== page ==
This was a year in which the political dial was well and truly moved. At this point in 2016, Jeremy Corbyn was being written off, and Labour was supposedly destined for doom and destruction. Yet, a year on, the reverse is true. The snap general election in June allowed our party to renew itself and unite. A year ago, I wrote in these pages: “If we now focus on who our real political enemies and opponents are, just think what we can achieve.” To the credit of many in our party, that is exactly what we did. We united under the leadership of Jeremy Corbyn and, with our excellent manifesto and formidable activists, we took the fight to “our real political enemies”. Had the election campaign lasted another week, Jeremy would be prime minister today.
We cannot live on past events, however. We must be ready for the next election, whenever it comes. And we will be. It could be next year, or it could be in five years. I am under no illusion as to how desperate the Tories are to hold on to power. They know that the next Labour government will be the most transformative in a generation. Their feelings towards Jeremy Corbyn are reminiscent of the feelings of many in our party towards Margaret Thatcher at the end of the 1970s and beyond.
The Tories know that the next election is not the foregone conclusion that many in the liberal commentariat, who feel dispossessed by Jeremy’s leadership, are willing it to be. The UK electoral landscape has been emphatically rewritten.
To those who complain that we are not ahead of the Tories, I remind them that politics has been transformed by the EU referendum. And past polling shows that the double-digit leads we opened up over the Tories in the 1990s were only achieved because of the events of Black Wednesday (when the UK was forced out of the European Exchange Rate Mechanism at a cost of £3.4bn) and its aftermath.
Though we are level or just ahead of the Conservatives in most polls, we cannot be complacent. The next general election will be won on the battlefield of ideas. It is one that Labour has shown it is more than ready to compete on and win.
Fiscal Phil survives, for now
The Chancellor was able to survive his autumn Budget without getting sacked, largely thanks to some heavy expectation management. The Office for Budget Responsibility (OBR) revised down its forecasts for growth and wages while revising up its forecasts on debt and borrowing. Behind this lay the downgrades to productivity growth, which were, of course, entirely outside Philip Hammond’s control and in no way related to the Conservative policies of the past seven years!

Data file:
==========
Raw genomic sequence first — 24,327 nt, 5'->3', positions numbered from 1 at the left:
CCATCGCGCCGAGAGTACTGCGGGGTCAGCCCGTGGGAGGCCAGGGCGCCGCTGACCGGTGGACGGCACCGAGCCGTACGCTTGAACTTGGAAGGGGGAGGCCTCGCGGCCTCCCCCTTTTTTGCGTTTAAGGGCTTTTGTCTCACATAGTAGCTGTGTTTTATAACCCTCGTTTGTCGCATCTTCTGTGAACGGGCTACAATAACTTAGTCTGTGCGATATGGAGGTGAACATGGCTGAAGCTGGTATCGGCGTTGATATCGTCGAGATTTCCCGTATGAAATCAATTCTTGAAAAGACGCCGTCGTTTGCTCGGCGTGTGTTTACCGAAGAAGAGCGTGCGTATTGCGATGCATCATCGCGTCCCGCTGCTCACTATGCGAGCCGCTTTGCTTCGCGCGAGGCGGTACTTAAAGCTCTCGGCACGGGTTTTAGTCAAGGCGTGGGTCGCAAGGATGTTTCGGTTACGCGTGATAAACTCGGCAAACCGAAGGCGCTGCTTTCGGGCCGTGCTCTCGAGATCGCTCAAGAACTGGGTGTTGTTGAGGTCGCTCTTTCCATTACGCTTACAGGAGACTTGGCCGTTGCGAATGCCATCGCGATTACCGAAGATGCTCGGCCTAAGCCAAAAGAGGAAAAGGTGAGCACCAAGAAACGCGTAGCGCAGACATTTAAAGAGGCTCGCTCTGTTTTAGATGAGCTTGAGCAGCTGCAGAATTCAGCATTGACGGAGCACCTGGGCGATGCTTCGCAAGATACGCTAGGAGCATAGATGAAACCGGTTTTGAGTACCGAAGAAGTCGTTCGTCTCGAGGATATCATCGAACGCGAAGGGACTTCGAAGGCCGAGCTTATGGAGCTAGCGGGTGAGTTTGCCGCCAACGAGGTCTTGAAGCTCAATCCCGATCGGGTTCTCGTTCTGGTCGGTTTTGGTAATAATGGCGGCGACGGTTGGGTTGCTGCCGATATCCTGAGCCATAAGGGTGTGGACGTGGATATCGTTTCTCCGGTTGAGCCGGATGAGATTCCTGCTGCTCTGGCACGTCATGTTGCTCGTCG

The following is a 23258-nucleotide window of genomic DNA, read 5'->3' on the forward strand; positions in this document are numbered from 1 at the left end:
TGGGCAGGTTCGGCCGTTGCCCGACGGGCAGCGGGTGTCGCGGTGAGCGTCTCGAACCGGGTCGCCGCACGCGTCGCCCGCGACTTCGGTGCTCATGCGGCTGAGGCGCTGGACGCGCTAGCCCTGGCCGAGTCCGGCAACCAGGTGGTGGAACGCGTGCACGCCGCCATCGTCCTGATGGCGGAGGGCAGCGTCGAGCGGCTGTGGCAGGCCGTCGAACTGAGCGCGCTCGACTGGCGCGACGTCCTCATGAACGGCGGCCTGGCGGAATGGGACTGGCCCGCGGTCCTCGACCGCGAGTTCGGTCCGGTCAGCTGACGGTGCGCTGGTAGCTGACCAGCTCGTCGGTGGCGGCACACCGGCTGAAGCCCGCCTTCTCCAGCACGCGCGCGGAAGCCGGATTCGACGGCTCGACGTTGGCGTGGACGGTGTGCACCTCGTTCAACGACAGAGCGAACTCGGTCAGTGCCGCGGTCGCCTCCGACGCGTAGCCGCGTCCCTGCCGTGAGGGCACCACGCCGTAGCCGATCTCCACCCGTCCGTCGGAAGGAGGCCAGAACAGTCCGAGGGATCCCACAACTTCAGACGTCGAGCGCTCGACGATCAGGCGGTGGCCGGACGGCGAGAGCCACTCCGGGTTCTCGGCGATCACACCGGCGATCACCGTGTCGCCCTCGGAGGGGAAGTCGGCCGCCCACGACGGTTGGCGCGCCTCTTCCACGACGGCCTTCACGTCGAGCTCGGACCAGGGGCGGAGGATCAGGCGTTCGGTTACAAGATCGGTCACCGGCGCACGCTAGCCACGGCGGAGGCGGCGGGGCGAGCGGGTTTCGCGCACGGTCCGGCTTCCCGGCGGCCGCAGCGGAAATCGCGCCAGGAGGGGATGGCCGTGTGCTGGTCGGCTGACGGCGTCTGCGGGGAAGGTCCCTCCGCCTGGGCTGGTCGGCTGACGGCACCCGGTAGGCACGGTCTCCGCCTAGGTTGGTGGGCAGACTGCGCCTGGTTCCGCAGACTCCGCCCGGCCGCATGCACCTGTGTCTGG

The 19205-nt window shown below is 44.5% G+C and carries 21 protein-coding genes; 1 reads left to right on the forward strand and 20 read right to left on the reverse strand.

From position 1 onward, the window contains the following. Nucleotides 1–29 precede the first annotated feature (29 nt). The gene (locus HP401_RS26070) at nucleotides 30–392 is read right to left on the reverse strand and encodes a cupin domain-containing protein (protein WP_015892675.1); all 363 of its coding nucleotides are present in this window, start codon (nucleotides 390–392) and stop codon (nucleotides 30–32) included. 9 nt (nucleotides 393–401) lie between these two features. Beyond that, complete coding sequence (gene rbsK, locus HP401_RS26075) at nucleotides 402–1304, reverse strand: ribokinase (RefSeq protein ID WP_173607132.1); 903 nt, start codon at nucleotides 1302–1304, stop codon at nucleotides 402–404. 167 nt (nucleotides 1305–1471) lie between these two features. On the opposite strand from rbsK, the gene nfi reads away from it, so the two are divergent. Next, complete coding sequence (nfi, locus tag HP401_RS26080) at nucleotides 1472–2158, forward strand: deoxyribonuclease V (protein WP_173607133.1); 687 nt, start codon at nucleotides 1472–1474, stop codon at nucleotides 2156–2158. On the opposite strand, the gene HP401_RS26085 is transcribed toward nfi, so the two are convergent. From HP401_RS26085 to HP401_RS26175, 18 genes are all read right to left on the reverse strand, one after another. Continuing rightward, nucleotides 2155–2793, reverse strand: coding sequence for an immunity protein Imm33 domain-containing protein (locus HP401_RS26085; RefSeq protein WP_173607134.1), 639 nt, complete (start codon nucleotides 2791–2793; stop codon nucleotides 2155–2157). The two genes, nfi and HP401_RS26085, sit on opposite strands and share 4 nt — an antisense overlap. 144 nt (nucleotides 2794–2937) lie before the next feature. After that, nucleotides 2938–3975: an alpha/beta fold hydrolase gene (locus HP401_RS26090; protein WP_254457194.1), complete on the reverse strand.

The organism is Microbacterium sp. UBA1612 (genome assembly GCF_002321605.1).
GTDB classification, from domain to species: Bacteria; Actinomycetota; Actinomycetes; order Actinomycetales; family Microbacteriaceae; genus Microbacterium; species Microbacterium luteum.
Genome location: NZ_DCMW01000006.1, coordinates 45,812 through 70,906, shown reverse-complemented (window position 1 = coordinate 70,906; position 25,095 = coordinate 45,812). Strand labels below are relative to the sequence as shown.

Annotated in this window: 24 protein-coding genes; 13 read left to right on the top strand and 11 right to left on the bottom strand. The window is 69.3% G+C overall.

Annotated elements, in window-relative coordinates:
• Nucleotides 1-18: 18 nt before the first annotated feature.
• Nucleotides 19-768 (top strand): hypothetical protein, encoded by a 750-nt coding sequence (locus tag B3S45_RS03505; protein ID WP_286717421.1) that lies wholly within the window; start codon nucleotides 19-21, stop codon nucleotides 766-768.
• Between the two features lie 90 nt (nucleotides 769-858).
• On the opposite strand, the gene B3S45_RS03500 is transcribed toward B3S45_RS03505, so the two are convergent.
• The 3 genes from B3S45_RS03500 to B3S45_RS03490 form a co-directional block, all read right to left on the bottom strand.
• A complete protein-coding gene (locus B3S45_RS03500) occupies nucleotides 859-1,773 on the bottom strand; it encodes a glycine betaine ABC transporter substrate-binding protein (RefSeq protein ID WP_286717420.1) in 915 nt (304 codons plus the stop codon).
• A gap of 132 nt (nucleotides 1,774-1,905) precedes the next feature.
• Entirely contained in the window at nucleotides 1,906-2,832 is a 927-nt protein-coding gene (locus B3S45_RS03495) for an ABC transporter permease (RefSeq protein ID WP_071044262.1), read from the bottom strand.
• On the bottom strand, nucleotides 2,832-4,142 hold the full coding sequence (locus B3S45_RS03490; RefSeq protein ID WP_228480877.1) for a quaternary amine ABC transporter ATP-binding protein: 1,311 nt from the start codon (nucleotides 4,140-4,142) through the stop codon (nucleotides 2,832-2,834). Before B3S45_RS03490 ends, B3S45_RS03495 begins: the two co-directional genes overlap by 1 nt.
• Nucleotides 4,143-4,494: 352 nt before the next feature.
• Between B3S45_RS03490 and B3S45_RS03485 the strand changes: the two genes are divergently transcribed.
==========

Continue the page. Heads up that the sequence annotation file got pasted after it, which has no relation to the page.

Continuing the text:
In spite of this, because of some creative accounting – or “fiscal illusions”, as the OBR called the government’s rush to remove housing association debt from the balance sheet – the Chancellor was able to offer some giveaways. Hammond knew it was potentially his last chance.
His spending priorities owed more to the demands of Conservative backbenchers than to the needs of our economy: £3bn to prepare for Brexit but a pitiful sum to address the crisis in the NHS, and not a penny more for social care, children’s services or mental health.
And while there was no money for children in care, the Chancellor went ahead with George Osborne’s cuts to the bank levy (an annual tax on banks’ balance sheets): a handout of more than £4bn over the next few years.
Happy days for the bankers, then, but for the rest of us, in the words of the Institute for Fiscal Studies: it’s “not even nearly the end of austerity”.
Socialism with an iPad
At the heart of our economic malaise is the slump in productivity: the efficiency with which we work. The OBR has concluded that the woeful performance of the British economy over this decade will extend long into the future. Real wages are not forecast to regain their pre-crash levels until well into the 2020s, creating two lost decades for earnings.
Other economies similar to ours have also suffered since the financial crisis, but Britain’s productivity performance is an outlier among the G7. The major part of the blame for this lies squarely with successive Conservative chancellors, who, since 2010, have cut government investment in infrastructure – such as transport and communications – by £20bn.
This matters, because it is infrastructure that represents the backbone of a modern economy. Everything else – from new tech start-ups to the established factories – depends on it.
Since he arrived in No 11, Philip Hammond has at least recognised the problem. He has talked repeatedly about the productivity crisis, strangely failing to note his own role in supporting the decisions that helped cause it. Yet his solutions have been inadequate: minor increases in investment spending that will leave the UK government far below the OECD average will not undo the damage inflicted since 2010, still less prepare our economy for the technological future.
That is why the Labour Party has committed to investing £250bn over ten years: overhauling our crumbling infrastructure, installing new, low-carbon energy systems and putting in place the ultra-fast broadband that a modern economy demands. Every penny that is invested wisely in this manner produces a return in terms of jobs and growth: building a new economy – what I have called socialism with an iPad – that can work for the many, not the few.
This article appears in the 08 Dec 2020 issue of the New Statesman, Christmas special